I always find it interesting that many Spanish place names around the Bay Area and California in general are ill-formed, often ungrammatical, indicating perhaps that there was no consultation with a native Spanish speaker before they were named. Perhaps one of the most famous of these is the restaurant/fruit stand called Casa de Fruta near Hollister. Now, in Spanish, a definite article (in this case la) is required after the preposition de, of, in order to indicate that “fruit” can be bought here. As named, the real translation is “house built of fruit,” which probably isn’t what they had in mind and doesn’t make much sense. I always enjoyed another sign I often passed in Monterey over the door of a veterinary hospital: Casa de Amigos. Now, I’m sure they had no ill intent in naming this veterinary clinic, but, again, this should be Casa de Los Amigos indicating that it’s a house where friends congregate. As named, it really means “house made out of friends (body parts?),” not quite the impression they wanted to convey, I’m sure!

Ohlone Abalone

According to Merriam Webster, the word “abalone” originally comes into English from Spanish abulón, which was originally borrowed from the Rumsen Ohlone awlon. So, here’s a Rumsen sentence using the word:

Ačista exxe root awlonakay.
Monterey-LOC much be abalone-PL
There is much abalone in Monterey.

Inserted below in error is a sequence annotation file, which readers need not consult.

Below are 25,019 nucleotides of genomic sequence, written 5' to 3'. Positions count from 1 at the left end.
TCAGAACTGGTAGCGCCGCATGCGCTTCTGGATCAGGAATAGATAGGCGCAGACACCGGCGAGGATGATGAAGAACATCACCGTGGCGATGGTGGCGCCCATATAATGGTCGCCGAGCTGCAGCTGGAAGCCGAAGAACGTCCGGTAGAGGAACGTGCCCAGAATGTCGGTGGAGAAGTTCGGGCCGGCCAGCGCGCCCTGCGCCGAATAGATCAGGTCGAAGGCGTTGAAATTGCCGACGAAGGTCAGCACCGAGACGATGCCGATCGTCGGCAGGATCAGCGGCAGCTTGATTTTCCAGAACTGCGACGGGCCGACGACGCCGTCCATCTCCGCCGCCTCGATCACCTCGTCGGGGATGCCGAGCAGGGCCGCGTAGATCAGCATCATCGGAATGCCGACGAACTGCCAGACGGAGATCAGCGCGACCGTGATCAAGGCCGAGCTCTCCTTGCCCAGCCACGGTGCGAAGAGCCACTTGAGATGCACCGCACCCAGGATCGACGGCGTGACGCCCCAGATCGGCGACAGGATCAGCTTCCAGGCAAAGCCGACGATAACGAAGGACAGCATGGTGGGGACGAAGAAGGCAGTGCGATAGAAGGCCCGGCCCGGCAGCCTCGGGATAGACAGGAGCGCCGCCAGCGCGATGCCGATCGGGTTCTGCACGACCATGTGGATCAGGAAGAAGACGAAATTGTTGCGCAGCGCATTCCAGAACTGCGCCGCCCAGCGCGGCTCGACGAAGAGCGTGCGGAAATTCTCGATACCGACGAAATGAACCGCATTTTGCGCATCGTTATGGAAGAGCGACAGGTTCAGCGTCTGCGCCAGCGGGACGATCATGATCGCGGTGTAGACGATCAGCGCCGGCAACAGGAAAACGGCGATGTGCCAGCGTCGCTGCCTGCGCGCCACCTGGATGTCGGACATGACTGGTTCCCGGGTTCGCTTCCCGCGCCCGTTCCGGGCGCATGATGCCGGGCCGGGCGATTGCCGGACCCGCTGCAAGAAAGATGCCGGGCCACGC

I’m not sure what the actual Rumsen name for Monterey, Ačis, means. (I wish I did!)

If you’re unsure what abalone is, here’s the Merriam Webster Online definition:

any of a genus (Haliotis) of edible rock-clinging gastropod mollusks that have a flattened shell slightly spiral in form, lined with mother-of-pearl, and with a row of apertures along its outer edge

A hui hou!

Monday, July 03, 2006

Rumsen Metathesis

Recently, on Jabal Al-Lughat, Lameen posted an example of metathesis from Sierra Miwok, a language rather closely related to the Ohlone languages. I thought it would be nice to show some Rumsen Ohlone examples of metathesis:

'itčen tar 'itčnen become stuck in tar
čumay aspen čumyan look for aspens (?)
meekel salamander meeklen hunt salamanders
'umux wolf 'umxun hunt wolves

These examples reflect second syllable metathesis (as in Sierra Miwok) between verbal forms and noun forms.